January 2011 sales on the Toronto Real Estate Board were down by 13% from January a year ago. Some will interpret this as a continuing weakness in the market. Others, such as our self, would make the case that the monthly difference has been narrowing from a high of 23% last summer. We are well positioned for the spring market. The downtown condo market was off by only 2% this January versus January of 2010. While active listings on TREB are the same as last year, they are up by 45% for downtown condos. So don't look for condos to appreciate at the same rate as detached housing in prime markets.
Looking to February, we expect the sales gap from last year to narrow further to 8%. Sales for the downtown condo market will begin to run ahead of last year. As we stated in our January Forecast, the downtown condo market consists of two components: the resale and pre-construction markets. Last year, pre-construction sales exceeded TREB sales, and as all of these new projects are built and enter the resale market, we are expecting that downtown condo sales on TREB will double in five years.
Most experts tell you that current sales are stronger than they predicted because buyers are trying to beat the forecasted rise in interest rates later this year and the tighter mortgages rules being implemented for mid-March. Not true! That's just a guess on their part. The reality is that we have a lot of Generation X and Y buyers who want it now – not later - and they will be able to qualify even if rates move up marginally later this year. So this market will not look like 2010 with a strong first half and a weaker second half to the year!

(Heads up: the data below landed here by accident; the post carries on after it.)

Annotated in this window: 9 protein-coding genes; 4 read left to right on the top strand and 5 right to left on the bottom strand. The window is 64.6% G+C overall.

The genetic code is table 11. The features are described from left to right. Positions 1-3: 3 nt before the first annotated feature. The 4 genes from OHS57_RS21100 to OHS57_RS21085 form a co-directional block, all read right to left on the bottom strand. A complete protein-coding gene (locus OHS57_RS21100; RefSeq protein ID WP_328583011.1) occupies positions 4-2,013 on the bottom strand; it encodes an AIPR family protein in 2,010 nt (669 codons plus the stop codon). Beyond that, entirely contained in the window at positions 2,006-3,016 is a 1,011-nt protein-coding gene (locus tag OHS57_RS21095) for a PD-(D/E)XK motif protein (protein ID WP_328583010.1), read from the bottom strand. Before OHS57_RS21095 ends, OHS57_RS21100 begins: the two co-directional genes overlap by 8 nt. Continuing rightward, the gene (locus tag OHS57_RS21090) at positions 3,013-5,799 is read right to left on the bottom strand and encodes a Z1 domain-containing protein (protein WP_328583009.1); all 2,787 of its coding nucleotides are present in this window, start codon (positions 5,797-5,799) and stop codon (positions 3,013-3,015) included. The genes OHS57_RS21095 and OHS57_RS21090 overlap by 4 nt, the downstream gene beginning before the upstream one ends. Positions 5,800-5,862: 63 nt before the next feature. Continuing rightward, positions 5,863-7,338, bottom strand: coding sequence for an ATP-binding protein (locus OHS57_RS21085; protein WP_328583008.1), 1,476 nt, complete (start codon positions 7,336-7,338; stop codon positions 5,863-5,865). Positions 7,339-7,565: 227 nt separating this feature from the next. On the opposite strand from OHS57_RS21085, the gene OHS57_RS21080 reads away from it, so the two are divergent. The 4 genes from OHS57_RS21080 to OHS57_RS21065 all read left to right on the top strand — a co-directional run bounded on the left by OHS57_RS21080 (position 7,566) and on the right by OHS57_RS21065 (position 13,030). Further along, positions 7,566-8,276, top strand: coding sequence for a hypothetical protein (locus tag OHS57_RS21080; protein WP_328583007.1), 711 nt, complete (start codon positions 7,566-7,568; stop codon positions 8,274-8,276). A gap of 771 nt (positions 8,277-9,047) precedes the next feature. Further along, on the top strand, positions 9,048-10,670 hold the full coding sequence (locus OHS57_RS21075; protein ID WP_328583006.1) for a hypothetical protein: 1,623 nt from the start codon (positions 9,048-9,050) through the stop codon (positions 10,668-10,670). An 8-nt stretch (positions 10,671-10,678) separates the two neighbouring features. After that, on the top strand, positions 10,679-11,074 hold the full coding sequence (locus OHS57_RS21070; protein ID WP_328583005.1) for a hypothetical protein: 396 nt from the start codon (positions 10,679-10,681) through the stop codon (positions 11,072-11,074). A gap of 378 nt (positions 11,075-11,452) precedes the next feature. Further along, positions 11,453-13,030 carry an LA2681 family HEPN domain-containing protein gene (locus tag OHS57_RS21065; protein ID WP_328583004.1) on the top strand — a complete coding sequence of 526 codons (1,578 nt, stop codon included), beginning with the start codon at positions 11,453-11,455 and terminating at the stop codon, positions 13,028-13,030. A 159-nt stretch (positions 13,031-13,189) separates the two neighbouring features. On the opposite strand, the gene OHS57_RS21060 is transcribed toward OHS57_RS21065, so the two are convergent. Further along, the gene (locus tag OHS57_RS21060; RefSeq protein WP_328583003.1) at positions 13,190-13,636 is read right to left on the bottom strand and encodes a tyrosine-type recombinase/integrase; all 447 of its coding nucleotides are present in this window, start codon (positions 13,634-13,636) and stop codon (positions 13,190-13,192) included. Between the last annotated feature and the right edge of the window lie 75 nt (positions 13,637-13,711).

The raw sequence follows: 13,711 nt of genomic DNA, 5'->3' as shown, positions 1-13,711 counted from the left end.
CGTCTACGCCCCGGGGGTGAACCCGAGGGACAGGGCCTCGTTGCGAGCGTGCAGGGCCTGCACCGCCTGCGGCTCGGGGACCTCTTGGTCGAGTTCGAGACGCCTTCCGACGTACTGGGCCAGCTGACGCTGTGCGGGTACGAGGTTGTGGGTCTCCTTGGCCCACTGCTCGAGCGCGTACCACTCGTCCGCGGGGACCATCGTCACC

In this Report, we looked at sales at 77 Harbour Square on Queens Quay. This is an older building that still appeals to younger people because of its amenities, upkeep, and great water views. The first unit we tracked was a 615 sf jr. one bedroom with parking and locker. The first sale was in 2000 for $175,000. The same unit sold again in 2007 for $240,000, in 2009 for $270,000 and then in 2010 for $300,000. That represents an average compounded price gain of about 5.5% per year and a current price of just under $500 per sf. The next sized unit is the most popular in the building – a 758 sf, one bedroom with balcony, parking and locker – facing west on a high floor with a water view. It sold in 2003 for $287,000 and again in January of this year for $410,000 in two days. This unit appreciated again at about 5.5 per cent and because of the higher floor, and balcony sold for $540 per sf. The final unit we looked at also sold in January of this year. It was a two bedroom with parking and locker on a high floor but no balcony and only a city view. Newly renovated, it sold for $580,000 or over $600 per sf. When you factor in inflation, prices in this, one of the most desired buildings in downtown Toronto, are only rising by 3% per year which economists will tell you are sustainable in the long term. So where is the real estate price bubble??
January was a busy rental period with more units than normal being leased. There were 27 bachelors, 248 one bedroom units, and 130 two bedroom units leased. Bachelors started at $1250 on average without parking to $1325 with parking. One bedroom units ranged from $1450 without parking to a high of $1650 with parking and a den on average. A den adds another $100 to $150 per month to the rent. Two bedroom units started at $1850 without parking to a high of $2200 for a den and parking. Overall, rents have moved up $25 -50 per month across all units since November.